In yesterday's post I wrote about the failings of interviewers, and later I chided myself: The whole post seemed so negative, I thought. I shared with you a lot of statistics on how poorly managers approach the candidate interview. All good to know, but what then?
So today, in the name of offering more productive fodder, I am sharing my musings on interviewing well.
Prepare. In preparing for an interview, it's critical to remember, in most organizations, that as CIO, you will be interviewing candidates pre-screened and presented to you by someone in human resources. Spend 30 minutes with that person before they post the job. You cannot expect the HR person to understand fully the nuances of the job-or even your job, for that matter: the way your team works and what role you play in the company as a whole. It's not enough to e-mail HR a job description and a brief summary of skills you're seeking. I know some HR-screening horror stories-in some cases the HR person didn't even appear to know what experience level the vacancy was for, asking entry-level questions for a experienced-senior role and turning off the candidate. Imagine the types of candidates an under-informed HR professional will present to you; are they what you want? More importantly, imagine the gems you may not get to know, the ones your HR partner screened out by asking the wrong questions. You definitely do not want this. Thirty minutes isn't a lot of time. Take it to spend some actual face-time with your buddies in HR. Help HR help you.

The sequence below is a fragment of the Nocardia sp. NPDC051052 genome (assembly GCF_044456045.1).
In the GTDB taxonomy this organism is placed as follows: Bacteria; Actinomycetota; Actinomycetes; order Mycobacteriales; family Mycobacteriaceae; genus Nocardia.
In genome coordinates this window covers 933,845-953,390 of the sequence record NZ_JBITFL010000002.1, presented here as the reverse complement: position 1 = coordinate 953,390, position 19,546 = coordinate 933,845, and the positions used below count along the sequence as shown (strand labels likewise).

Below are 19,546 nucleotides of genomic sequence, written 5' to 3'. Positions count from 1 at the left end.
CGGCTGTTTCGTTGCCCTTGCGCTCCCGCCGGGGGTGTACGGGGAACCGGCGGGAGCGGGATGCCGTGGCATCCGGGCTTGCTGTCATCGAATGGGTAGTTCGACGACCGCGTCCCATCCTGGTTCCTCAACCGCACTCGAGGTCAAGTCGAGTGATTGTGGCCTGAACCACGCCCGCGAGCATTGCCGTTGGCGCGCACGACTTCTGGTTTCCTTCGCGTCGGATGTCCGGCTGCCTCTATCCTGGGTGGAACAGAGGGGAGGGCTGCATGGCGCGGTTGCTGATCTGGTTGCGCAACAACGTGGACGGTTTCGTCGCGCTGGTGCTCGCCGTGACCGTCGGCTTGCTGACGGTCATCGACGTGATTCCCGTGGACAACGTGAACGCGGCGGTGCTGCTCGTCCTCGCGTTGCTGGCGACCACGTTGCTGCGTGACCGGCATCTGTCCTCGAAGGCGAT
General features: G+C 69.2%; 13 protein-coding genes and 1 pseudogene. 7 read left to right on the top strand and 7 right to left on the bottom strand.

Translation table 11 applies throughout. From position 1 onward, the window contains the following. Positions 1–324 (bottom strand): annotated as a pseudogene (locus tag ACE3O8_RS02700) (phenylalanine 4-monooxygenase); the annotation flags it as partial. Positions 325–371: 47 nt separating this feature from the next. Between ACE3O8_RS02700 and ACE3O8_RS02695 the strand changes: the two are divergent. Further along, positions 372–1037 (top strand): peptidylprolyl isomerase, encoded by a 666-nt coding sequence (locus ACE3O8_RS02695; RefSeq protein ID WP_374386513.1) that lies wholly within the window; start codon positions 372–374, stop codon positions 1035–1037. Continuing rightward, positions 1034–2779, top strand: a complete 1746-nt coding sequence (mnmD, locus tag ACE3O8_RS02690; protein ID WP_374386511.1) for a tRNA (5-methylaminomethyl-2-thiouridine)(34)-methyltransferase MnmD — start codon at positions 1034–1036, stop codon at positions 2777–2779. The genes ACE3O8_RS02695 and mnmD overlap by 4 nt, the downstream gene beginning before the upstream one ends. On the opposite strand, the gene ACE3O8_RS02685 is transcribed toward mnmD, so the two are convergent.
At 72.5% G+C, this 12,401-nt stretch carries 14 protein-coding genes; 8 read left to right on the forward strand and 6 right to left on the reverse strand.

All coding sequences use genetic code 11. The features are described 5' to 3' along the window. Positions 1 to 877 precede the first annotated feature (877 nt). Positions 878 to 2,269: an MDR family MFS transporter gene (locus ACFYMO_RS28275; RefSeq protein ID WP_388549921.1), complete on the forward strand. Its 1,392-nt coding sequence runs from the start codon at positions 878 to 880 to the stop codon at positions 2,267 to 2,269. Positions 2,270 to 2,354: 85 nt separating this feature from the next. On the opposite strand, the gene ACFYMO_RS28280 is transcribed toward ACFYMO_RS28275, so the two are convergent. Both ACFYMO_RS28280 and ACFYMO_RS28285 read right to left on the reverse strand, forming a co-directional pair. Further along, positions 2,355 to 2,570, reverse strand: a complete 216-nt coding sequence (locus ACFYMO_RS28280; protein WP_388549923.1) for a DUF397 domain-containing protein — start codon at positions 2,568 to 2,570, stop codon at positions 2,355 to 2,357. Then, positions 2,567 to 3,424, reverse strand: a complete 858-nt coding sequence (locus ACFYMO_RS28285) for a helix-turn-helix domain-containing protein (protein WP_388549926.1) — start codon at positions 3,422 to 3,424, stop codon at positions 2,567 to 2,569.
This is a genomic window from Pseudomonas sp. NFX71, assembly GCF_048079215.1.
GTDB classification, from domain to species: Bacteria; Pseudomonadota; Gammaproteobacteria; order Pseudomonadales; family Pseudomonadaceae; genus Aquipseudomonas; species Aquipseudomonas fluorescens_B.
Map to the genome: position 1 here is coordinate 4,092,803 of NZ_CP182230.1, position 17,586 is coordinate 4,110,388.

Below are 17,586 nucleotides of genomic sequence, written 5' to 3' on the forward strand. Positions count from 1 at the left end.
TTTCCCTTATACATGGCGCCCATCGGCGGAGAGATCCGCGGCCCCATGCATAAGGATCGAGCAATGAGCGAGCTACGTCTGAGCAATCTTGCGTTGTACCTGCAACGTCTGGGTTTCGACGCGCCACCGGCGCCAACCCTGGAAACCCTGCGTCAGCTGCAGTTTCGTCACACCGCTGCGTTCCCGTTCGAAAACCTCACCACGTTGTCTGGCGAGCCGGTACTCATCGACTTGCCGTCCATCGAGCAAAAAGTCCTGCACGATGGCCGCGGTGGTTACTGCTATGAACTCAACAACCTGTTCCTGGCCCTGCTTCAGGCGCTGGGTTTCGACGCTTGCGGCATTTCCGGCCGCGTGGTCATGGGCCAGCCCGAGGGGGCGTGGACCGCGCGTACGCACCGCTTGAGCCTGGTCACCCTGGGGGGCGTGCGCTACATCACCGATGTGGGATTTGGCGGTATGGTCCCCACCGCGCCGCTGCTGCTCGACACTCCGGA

If you can, try to get formal training in interviewing applicants, even if it means you have to take it upon yourself to seek it out. The DDI survey I cited yesterday found that 80 percent of interviewers with formal training were confident that they made the right hiring decision, compared to 65 percent of interviewers with no training.
Sell your organization. Position it as a great place to work. Be professional. Make the interviewee comfortable.
Here's the thing: an applicant is not necessarily a supplicant. As I pointed out yesterday, job seekers' perception of an interviewer makes a difference in whether they take a job. You do not want to turn off a fantastic candidate and lose him or her to the competition.
Going back to DDI's study, here are some things that turn job seekers off in an interviewer: being unprepared, keeping them waiting, asking irrelevant questions, "acting like [the interviewer] has no time" for the applicant.
Listen. Here's what topped the list, cited by 43 percent of the job seekers surveyed: "Interview techniques are more like interrogations." I will spare you my rant on this and only remind managers that in an interview, you could be talking to a dream hire. Does it make more sense to interrogate or discuss the prospect of working together? John Kador, author of many books including The Manager's Book of Questions: Great Interview Questions for Hiring the Right Person, says it best when he tells me, "An interview, at its best, is a conversation."